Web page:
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Liang Sicheng (1901¨C1972)

Brief Introduction of Liang Sicheng
Liang Sicheng (Chinese: ÁºË¼³É; pinyin: Li¨¢ng S¨©ch¨¦ng; 1901¨C1972) is the famous architectural history scientist, architectural educationalist and academician. He was the son of Liang Qichao, a well-known Chinese thinker in the late Qing Dynasty. Liang Sicheng returned to China from the United States after studying at the University of Pennsylvania. His first wife was Lin Huiyin and his niece is Maya Lin.

Liang is the author of China's first modern history on Chinese architecture and founder of the Architecture Department of Northeast University in 1928 and Tsinghua University in 1946. He was

the Chinese representative for the Design Board which designed the United Nations headquarters in New York. He, along with Lin Huiyin, Mo Zongjiang, and Ji Yutang, discovered and analyzed the first and second oldest timber structures still standing in China, located at Nanchan Temple and Foguang Temple at Mount Wutai.

He is recognized as the ¡°Father of Modern Chinese Architecture¡±. To cite Princeton University, which awarded him an honorary doctoral degree in 1947, he was ¡°a creative architect who has also been a teacher of architectural history, a pioneer in historical research and exploration in Chinese architecture and planning, and a leader in the restoration and preservation of the priceless monuments of his country.¡±

Liang¡¯s Wife
Liang's wife, Lin Huiyin (known in the United States as Phyllis Lin), was an equal legend in China¡¯s history. She was recognized as an artist, architect and poet. Enchanted by her beauty and talent, several famous scholars never married or yearned for her even after their own marriages. Among them there were famous poet Xu Zhimo, philosopher Jin Yuelin and economist Chen Daisun. It was she who led Liang into the field of architecture. She was always the strongest supporter of her husband¡¯s career.

Study Abroad
In 1924, the couple went to University of Pennsylvania on a Boxer Rebellion Indemnity Scholarship to study architecture under Paul Cret. Three years later, Liang got his master degree in architecture. He greatly benefited from his education in America. It also helped him with his own professorship back in China.

When the couple return home in 1928, they established the second school of architecture in China, but also the first curriculum which took a western curriculum (to be precise, the curriculum from University of Pennsylvania) as its prototype.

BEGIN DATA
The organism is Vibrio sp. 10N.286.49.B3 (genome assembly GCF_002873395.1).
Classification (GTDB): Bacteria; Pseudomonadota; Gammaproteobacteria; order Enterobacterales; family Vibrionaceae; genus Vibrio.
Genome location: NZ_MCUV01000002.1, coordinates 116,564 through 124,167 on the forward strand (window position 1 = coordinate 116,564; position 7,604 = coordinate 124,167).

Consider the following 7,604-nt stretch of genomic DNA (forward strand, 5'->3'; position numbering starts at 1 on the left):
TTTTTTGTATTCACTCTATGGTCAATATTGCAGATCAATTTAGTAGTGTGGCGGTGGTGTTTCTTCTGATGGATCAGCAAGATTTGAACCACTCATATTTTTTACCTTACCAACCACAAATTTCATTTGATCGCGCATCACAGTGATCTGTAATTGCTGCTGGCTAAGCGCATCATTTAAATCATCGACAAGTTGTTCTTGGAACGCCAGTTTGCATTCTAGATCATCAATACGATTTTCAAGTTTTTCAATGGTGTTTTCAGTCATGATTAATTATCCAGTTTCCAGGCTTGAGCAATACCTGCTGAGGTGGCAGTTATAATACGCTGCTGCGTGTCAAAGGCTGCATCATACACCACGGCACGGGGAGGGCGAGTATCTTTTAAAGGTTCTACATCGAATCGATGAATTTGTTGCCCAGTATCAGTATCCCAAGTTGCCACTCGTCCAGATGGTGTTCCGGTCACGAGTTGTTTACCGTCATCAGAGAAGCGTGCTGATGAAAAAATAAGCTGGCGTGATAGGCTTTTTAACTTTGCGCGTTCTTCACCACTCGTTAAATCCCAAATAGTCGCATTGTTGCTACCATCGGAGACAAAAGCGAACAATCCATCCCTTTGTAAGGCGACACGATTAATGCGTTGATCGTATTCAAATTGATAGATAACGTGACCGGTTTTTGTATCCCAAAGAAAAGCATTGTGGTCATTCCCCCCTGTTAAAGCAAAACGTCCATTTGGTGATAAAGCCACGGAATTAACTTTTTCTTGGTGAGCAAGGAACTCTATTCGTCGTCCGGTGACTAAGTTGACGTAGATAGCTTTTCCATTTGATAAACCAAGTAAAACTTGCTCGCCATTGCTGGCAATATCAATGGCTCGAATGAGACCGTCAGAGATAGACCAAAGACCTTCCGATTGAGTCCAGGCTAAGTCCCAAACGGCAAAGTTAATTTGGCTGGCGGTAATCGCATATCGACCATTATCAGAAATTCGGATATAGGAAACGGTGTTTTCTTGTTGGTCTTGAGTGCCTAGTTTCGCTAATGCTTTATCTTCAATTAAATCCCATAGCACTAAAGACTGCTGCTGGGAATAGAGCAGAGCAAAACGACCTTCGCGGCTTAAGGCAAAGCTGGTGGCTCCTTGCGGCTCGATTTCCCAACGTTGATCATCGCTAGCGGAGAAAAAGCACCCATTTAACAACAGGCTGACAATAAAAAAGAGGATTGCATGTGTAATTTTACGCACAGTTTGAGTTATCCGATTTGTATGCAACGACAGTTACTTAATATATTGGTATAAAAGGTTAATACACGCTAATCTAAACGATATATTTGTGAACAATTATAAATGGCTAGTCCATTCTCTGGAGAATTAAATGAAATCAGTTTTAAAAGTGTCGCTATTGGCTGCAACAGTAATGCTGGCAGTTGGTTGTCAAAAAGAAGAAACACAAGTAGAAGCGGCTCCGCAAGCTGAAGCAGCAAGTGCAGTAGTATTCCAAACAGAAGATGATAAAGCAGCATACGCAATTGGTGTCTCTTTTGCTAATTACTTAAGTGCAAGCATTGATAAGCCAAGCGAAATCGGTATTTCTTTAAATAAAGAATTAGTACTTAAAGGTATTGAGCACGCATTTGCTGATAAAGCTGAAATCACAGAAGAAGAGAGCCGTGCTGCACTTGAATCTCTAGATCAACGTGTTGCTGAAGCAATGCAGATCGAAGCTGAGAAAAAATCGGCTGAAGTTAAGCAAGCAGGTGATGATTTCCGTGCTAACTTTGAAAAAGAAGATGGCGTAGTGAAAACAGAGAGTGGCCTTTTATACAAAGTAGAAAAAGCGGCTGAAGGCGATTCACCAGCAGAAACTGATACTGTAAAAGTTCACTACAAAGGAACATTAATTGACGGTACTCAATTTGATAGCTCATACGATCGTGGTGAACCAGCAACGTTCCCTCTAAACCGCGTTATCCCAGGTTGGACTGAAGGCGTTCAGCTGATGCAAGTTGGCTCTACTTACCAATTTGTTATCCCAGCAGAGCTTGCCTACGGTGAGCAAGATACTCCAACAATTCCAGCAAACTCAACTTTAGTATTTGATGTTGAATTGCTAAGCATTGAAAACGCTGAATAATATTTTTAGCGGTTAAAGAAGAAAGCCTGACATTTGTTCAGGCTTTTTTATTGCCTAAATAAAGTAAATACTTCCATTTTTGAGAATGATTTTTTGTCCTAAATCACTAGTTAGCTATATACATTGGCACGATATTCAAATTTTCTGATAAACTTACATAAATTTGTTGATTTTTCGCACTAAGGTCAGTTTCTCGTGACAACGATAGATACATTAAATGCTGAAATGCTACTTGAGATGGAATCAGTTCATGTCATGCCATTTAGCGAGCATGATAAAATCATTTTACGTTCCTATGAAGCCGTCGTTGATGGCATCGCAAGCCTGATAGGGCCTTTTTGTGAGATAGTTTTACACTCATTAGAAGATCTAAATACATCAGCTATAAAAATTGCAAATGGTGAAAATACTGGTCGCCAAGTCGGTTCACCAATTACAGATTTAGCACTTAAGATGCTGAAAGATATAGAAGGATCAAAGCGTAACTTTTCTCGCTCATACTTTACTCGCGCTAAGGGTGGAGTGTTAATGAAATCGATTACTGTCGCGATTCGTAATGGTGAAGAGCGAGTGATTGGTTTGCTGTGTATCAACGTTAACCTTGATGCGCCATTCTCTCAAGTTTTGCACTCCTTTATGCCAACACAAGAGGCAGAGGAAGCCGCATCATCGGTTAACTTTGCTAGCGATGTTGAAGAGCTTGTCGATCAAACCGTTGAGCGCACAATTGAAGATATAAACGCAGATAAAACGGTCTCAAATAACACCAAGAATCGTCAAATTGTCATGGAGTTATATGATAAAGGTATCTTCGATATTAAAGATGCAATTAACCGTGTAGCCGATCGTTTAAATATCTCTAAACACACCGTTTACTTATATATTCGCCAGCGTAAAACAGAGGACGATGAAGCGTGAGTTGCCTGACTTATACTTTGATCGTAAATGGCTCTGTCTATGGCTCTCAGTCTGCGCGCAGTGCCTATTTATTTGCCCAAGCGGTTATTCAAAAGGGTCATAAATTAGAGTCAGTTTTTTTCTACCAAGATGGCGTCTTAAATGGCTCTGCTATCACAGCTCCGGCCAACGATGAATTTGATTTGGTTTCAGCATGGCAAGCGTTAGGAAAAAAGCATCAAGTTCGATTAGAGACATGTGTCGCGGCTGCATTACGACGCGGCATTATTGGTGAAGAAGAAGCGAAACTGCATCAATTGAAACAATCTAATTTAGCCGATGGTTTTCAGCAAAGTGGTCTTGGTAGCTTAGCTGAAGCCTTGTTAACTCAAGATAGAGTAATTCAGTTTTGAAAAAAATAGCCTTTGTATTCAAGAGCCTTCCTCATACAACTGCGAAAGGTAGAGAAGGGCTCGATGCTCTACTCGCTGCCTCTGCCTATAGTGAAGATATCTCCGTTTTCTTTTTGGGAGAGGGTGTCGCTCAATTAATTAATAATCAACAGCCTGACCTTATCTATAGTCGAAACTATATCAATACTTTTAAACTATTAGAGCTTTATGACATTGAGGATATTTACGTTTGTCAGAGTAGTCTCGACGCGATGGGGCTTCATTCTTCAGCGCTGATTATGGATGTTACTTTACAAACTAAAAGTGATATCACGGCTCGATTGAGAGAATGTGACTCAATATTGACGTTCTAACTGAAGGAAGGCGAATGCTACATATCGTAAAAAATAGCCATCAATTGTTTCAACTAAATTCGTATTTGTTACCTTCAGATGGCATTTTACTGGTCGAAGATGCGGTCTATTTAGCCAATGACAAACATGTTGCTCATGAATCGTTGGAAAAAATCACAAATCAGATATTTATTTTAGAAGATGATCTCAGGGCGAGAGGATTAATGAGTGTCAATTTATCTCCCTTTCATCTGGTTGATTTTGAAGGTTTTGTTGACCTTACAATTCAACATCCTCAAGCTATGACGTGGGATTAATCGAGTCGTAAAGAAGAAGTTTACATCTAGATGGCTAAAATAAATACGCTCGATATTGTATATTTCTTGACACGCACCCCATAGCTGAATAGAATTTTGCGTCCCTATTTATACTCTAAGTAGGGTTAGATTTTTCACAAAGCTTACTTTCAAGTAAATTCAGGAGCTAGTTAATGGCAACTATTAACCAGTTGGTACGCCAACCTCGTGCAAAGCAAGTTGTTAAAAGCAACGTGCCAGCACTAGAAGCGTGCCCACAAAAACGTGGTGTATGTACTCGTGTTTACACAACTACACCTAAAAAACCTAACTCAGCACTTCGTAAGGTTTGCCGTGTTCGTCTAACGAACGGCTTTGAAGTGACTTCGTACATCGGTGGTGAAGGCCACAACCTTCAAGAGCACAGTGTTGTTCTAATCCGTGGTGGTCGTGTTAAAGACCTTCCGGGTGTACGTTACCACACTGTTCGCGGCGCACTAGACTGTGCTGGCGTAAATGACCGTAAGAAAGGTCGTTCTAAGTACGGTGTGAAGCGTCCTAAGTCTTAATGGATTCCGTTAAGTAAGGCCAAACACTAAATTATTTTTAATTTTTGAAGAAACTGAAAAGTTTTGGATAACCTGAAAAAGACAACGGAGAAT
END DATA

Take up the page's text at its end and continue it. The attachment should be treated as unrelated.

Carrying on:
Effort to Preserve Traditional Building
Liang started his research by "decoding" classical manuals and consulting the workmen who had the traditional skills. From the start of his new career as a historian, Liang was determined to search and discover what he termed the ¡°grammar¡± of Chinese architecture. He recognized that throughout China¡¯s history the timber-frame had been the fundamental form of construction. He also realized that it was far from enough just to sit in his office day and night engaged in the books. He had to get out searching for the surviving buildings in order to verify his assumptions. His first travel was in April 1932. In the following years he and his colleagues successively discovered some surviving traditional buildings, including: the Temple of Buddha's Light (857), the Temple of Solitary Joy (984), the Yingzhou Pagoda (1056), Zhaozhou Bridge (589-617), and many others. Because of their effort, these buildings managed to survive.

Books Published
To spread and share his understandings and appreciation of Chinese architecture, and most importantly, to help save its diminishing building technologies, Liang published his first book, ¡°Qing Structural Regulations,¡± in 1934.

In another book, ¡°History of Chinese Architecture,¡± he divided the previous 3,500 years into six architectural periods, defined each period by references to historical and literary citations, described existing monuments of each period, and finally analyzed the architecture of each period as evidenced from a combination of painstaking library and field research. All of these books have become a solid basis for the following scholars to explore evolution and principles of Chinese architecture and still have their eminent meanings today.

Liang's posthumous manuscript "Chinese Architecture, A Pictorial History," written in English , edited by Wilma Fairbank was published by MIT Press in 1984 and won ForeWord Magazine's Architecture "Book of the Year" Award."

Beloved Educator
Liang was also respected by his colleagues and students as a humorous, dedicated and responsible teacher. He founded two design programs and searched to integrated modernism and best practices into design education.

Repression and Criticism During the Cultural Revolution

During the Cultural Revolution, Liang Sicheng was condemned as "an authority of counter-revolutionary scholarship" and suffered severe persecution. He died in Beijing in 1972, three years before the Cultural Revolution ended. He was subsequently rehabilitated.

Restoration Works
Wenyuan Chamber in the Forbidden City--Liang's first experience participating in restoring an old building.
Liang's attitude toward traditions is typical of the Chinese spirit of being conservative.
Design work: Monk Ganjin Memorial Hall, Yangzhou
July 2009